Diversity in Toronto: A Community Profile

With a population of nearly 2.5 million, Toronto is Ontario's largest and most cosmopolitan city.

south asian family jpgThere is no doubt that Toronto is the province's (and Canada's) most diverse city. In 2006, fully half of Torontonians were immigrants and nearly as many (47%) identified as a member of a visible minority.

Diversity in Toronto has been increasing for decades and this growth shows no signs of slowing. Immigration is on the rise and if current trends continue, the 10-year period between 2001 and 2010 may bring the arrival of the largest proportion of immigrants yet.

Toronto is a likely destination for recent immigrants; in fact more than 10% of the city's total population are newcomers. But while many recent immigrants are settling here, almost as many immigrants who arrived prior to 2001 are leaving the city—many to the suburban centres that border Toronto,
resulting in just a small increase in the total immigrants living in the city.

The fastest growing group is people who identify as a visible minority. In the five years between 2001 and 2006, this group grew by nearly 11%. In the same period, Toronto's total population grew by less than 1%.

People from East or South Asia comprise the two largest visible minority groups in Toronto—this is highly reflective of the increasing trend of recent immigrants to originate from Asian countries.

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Community Highlights

  • On the whole, people in visible minority groups are much younger when compared to the overall population; more than half of all youth in Toronto say they are a member of a visible minority.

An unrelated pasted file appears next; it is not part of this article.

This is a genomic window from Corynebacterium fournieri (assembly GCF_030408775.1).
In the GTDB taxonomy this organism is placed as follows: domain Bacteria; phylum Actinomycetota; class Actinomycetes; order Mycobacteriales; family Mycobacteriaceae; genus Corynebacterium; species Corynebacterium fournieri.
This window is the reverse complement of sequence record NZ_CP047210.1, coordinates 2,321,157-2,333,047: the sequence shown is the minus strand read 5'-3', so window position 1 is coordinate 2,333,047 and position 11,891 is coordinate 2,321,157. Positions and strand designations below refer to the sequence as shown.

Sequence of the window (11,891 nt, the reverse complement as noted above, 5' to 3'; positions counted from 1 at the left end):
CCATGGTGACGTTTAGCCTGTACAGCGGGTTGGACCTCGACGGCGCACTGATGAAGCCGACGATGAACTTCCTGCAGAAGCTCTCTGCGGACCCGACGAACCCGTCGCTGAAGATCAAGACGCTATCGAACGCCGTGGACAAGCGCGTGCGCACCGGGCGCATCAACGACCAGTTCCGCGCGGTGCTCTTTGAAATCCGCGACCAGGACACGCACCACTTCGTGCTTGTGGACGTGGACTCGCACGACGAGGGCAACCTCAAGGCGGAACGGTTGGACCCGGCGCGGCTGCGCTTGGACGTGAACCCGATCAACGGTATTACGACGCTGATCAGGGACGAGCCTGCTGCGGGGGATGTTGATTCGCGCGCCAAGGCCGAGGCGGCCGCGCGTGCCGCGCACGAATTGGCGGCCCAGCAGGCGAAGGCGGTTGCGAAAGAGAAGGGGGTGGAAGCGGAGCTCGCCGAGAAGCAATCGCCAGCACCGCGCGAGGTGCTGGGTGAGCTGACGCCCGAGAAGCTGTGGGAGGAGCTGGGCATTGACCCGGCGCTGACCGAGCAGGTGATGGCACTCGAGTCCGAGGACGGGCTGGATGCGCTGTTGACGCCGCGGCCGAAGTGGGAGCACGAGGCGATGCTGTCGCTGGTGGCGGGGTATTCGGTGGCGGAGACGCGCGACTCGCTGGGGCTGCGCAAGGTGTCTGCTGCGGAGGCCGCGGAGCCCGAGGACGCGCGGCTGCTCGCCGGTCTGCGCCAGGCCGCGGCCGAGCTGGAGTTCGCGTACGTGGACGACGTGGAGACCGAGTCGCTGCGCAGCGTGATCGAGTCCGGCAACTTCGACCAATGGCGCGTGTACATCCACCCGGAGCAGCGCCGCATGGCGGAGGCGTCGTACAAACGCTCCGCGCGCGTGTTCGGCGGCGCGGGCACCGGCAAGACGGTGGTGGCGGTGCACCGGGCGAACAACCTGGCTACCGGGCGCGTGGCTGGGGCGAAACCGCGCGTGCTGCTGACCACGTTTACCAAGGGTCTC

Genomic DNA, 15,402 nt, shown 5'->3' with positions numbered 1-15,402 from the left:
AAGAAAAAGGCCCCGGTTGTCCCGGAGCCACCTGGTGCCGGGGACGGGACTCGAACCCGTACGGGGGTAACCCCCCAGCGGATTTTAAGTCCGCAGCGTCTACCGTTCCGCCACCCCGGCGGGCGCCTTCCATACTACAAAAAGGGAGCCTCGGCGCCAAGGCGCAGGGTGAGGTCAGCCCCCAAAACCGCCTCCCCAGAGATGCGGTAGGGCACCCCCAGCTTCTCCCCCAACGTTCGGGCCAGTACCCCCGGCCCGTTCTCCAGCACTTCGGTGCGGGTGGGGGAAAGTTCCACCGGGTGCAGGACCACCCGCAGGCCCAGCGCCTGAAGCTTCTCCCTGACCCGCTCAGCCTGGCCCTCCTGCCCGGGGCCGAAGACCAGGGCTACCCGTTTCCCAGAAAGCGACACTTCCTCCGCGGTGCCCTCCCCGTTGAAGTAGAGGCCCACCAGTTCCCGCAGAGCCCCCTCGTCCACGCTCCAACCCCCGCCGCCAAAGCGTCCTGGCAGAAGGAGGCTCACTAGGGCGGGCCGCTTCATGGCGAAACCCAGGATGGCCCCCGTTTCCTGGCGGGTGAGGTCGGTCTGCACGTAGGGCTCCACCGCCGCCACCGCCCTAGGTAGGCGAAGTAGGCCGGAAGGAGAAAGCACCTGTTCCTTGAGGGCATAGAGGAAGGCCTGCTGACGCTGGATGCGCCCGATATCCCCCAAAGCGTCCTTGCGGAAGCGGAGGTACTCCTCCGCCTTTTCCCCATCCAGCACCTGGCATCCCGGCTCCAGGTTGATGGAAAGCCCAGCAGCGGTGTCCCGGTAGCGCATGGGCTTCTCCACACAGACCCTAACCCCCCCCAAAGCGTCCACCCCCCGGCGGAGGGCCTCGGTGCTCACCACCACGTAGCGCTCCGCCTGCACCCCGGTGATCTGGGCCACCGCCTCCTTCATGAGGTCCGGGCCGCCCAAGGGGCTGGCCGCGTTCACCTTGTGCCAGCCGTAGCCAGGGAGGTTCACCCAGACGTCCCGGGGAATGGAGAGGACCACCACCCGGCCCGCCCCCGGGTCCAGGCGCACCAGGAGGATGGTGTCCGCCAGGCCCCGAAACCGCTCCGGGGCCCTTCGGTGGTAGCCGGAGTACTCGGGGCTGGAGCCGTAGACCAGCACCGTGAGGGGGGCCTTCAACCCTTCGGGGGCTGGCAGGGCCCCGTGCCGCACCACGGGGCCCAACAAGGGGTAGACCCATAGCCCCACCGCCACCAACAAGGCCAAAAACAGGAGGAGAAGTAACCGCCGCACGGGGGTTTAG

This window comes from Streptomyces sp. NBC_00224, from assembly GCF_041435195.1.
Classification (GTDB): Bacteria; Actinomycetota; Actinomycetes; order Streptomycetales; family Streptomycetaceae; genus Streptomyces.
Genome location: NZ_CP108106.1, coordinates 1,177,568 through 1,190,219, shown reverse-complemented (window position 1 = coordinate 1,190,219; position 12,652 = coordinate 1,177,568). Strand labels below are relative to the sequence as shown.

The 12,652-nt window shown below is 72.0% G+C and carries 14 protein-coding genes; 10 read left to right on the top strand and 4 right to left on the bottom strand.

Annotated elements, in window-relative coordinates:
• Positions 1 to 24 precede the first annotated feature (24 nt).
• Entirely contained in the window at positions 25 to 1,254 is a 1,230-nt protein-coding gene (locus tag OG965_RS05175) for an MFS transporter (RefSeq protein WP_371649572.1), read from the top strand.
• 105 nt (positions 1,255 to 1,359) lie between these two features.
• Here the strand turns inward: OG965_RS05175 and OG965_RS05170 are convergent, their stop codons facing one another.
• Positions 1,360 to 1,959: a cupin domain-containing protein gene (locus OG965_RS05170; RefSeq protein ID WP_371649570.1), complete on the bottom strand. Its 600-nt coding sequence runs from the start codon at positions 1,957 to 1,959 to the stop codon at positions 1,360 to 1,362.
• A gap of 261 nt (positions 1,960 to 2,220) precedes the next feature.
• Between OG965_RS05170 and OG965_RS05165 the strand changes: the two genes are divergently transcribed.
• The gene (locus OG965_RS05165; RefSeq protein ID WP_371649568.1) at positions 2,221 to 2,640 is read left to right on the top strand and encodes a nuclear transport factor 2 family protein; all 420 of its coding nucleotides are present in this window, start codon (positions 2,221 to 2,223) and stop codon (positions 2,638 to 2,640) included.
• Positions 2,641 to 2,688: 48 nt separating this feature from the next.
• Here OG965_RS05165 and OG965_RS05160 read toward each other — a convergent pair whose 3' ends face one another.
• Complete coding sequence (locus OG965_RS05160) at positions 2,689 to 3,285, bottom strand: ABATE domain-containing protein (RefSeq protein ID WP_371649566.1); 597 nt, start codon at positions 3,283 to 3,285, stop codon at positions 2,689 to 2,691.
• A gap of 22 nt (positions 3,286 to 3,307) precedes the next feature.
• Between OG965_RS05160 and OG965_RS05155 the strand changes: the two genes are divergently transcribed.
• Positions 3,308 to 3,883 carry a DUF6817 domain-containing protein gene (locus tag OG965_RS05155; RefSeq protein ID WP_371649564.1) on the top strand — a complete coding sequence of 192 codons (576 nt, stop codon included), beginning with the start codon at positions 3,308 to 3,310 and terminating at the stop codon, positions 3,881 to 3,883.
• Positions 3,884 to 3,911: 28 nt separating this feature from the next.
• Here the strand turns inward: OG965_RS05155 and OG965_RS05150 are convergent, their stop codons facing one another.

• Chinese languages are the most prevalent non-official mother tongues both for immigrants and visible minorities. Most immigrants and people in visible minority groups in Toronto have neither English nor French as mother tongue - though over 90% know one or both languages well enough to carry on a conversation
  • A larger proportion of Torontonians - including immigrants, recent immigrants and visible minorities - are worse off economically than Ontarians overall. Immigrant children and visible minority seniors are particularly at risk.
  • As a group, recent immigrants are better educated than Torontonians overall—62% of working-age newcomers have completed university.
  • Despite having higher educational attainment, recent immigrants are more likely to be unemployed, to work part-time as opposed to full-time, and to have lower incomes. This imbalance means newcomers face significant income disparity. On the whole, their average income is roughly half that of the total Toronto population.
  • Within Toronto, more than one-third of recent immigrant households is economically worse off than the average and young children who are immigrants are particularly at risk.